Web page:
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Torts Keyed to Goldberg
Wilson v. Monarch Paper Co.
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*Case Brief Anatomy includes: Brief Prologue, Complete Case Brief, Brief Epilogue
- The Brief Prologue provides necessary case brief introductory information and includes:
- Topic: Identifies the topic of law and where this case fits within your course outline.
- Parties: Identifies the cast of characters involved in the case.
- Procedural Posture & History: Shares the case history with how lower courts have ruled on the matter.
- Case Key Terms, Acts, Doctrines, etc.: A case specific Legal Term Dictionary.
- Case Doctrines, Acts, Statutes, Amendments and Treatises: Identifies and Defines Legal Authority used in this case.
- The Case Brief is the complete case summarized and authored in the traditional Law School I.R.A.C. format. The Pro case brief includes:
- Brief Facts: A Synopsis of the Facts of the case.
- Rule of Law: Identifies the Legal Principle the Court used in deciding the case.
- Facts: What are the factual circumstances that gave rise to the civil or criminal case? What is the relationship of the Parties that are involved in the case. Review the Facts of this case here:
In 1970, Richard Wilson, at the age of forty-eight, joined Monarch Paper Co. (Monarch)), a division of Unisource Corporation, which was itself a division of Alco Standard Corporation (Alco). Wilson was responsible for managing Monarch’s Corpus Christi unit until 1977. After 1977, he was promoted to a corporate director position at the company’s Houston offices. In 1980, Wilson was designated Vice President. In 1981, he was providedan additional title of Assistant to John Blankenship, Monarch’s president. Wilson’s work was always highly regarded. In 1981, he was responsible for managing the company’s largest construction project to date, and he completed the project under the budget. Likewise, inthat year, Monarch elected a new president, 42-year-old Hamilton Bisbee. Among the company, there wasgossiping regarding the age of the company’s management team and about the promotion of younger individuals.Both Bisbee and Richard Gozon, the 43-year-old president of Unisource, wanted to get remove of Wilson from the company. Bisbee refused to speak to or acknowledge Wilson. Over time, both Bisbee and Gozonbegan to give Wilson’s duties to other people. In or around June 1982, Bisbee gave Wilson three options: be terminated with three months’ severance, take a sales position in Corpus Christi with a decreased pay, or take a warehouse supervisor position in Houston with the same pay, but with a decrease in benefits, including participation in the bonus program, a company car, an expense account, and a club membership. Ultimately, Wilsondecided to take the warehouse position, thinking he would be managingthe warehouse. However, Bisbee gave himan entry-level position, one that required less than one year’s experience. At that moment, Wilson not only had a college degree, but he also had 30 years’ experience in the industry. At the warehouse, Wilson’s supervisor regularly harassed and verbally abused him by making and posting derogatory statements about his age. Wilson was designated to work on housekeeping at the warehouse by without any assistance. Thus, 75 percent of his job required him to do menial labor, such as sweeping the building and cleaning the cafeteria. Thereafter, Wilson began to experience respiratory issues due to the dust. Likewise, Wilson was diagnosed with reactive depression from the stress he endured at his work environment. Before these circumstances, Wilson did not have prior psychological problems. During March 1983, Wilson had a psychological episode, causing him to be involuntary hospitalized. Wilson gradually established a long-lasting depression, requiring him to be hospitalized against and treated with electric-shock therapy. During February 1984, Wilson brought suit against Monarch, Unisource, and Alco. A jury found for Wilson on the grounds of Age Discrimination in Employment Act and intentional infliction of emotional distress under Texas law. Defendants appealed.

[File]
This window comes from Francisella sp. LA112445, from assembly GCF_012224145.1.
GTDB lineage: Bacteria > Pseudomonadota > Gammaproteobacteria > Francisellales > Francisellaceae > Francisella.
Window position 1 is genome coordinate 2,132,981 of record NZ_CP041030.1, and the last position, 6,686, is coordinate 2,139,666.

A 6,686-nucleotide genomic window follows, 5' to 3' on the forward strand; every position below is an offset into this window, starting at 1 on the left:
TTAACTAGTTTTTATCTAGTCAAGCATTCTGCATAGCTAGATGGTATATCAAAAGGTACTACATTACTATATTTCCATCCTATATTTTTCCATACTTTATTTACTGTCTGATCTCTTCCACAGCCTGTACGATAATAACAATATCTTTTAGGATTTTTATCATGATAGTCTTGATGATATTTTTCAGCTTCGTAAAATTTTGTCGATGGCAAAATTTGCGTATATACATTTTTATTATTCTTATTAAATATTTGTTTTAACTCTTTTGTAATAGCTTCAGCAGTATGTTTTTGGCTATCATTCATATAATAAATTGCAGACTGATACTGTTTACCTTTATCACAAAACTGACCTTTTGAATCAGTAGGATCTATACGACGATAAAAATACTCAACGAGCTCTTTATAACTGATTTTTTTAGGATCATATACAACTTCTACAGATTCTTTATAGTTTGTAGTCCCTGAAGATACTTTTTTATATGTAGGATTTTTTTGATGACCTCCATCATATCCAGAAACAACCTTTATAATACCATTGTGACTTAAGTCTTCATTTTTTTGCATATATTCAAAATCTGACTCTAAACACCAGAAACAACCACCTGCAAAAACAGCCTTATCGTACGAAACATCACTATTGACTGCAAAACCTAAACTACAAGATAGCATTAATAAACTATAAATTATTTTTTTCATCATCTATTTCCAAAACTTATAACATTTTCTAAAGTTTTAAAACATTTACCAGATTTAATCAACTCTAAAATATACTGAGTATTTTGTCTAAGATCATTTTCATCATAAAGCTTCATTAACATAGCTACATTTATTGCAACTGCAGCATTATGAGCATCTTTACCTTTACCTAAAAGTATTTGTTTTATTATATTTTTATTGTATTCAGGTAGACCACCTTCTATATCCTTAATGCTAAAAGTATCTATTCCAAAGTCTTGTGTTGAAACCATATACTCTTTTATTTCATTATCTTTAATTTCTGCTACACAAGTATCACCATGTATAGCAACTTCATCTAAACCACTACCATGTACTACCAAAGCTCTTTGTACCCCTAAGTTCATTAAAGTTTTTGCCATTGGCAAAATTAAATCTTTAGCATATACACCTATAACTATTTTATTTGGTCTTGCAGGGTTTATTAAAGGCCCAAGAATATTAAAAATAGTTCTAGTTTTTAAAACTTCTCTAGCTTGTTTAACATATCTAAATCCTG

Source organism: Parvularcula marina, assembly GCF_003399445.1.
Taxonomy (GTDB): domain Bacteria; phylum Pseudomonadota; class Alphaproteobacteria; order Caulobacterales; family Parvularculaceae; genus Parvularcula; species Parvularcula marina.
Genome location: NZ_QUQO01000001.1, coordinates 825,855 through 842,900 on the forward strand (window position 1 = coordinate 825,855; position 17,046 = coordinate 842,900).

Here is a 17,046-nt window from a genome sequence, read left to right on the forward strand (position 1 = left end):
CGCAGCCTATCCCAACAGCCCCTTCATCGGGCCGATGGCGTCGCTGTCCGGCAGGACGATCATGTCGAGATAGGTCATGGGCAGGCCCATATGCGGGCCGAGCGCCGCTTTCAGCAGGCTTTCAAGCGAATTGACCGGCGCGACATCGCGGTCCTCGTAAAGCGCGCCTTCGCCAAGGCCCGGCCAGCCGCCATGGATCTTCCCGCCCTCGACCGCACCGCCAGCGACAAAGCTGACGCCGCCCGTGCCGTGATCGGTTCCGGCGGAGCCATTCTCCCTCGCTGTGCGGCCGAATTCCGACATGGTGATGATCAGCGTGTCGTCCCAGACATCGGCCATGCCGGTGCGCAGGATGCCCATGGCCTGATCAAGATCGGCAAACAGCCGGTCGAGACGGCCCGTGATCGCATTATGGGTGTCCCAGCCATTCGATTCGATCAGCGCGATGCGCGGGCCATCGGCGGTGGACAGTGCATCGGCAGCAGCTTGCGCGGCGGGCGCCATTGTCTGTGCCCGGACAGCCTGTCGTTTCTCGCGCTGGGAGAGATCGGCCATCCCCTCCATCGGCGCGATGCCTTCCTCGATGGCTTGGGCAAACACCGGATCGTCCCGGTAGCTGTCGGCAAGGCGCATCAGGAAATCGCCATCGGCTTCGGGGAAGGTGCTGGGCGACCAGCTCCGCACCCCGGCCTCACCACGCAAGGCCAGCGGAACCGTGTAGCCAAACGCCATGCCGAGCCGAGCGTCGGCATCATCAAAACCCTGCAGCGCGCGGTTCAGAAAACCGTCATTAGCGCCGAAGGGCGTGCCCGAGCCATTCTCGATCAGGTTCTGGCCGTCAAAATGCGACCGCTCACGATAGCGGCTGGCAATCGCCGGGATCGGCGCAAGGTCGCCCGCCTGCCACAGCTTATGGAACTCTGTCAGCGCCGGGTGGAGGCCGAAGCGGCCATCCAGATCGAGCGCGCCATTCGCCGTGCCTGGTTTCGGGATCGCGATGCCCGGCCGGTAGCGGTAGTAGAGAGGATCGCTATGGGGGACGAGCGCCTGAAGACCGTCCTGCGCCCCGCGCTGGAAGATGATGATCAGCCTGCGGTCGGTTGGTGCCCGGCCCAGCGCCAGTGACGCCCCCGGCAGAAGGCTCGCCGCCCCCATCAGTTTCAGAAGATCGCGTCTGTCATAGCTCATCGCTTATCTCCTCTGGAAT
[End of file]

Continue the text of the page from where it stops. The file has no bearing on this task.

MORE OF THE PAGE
- Issue(s): Lists the Questions of Law that are raised by the Facts of the case.
- Holding: Shares the Court's answer to the legal questions raised in the issue.
- Concurring / Dissenting Opinions: Includes valuable concurring or dissenting opinions and their key points.
- Reasoning and Analysis: Identifies the chain of argument(s) which led the judges to rule as they did.
- The Brief Prologue closes the case brief with important forward-looking discussion and includes:
- Policy: Identifies the Policy if any that has been established by the case.
- Court Direction: Shares where the Court went from here for this case.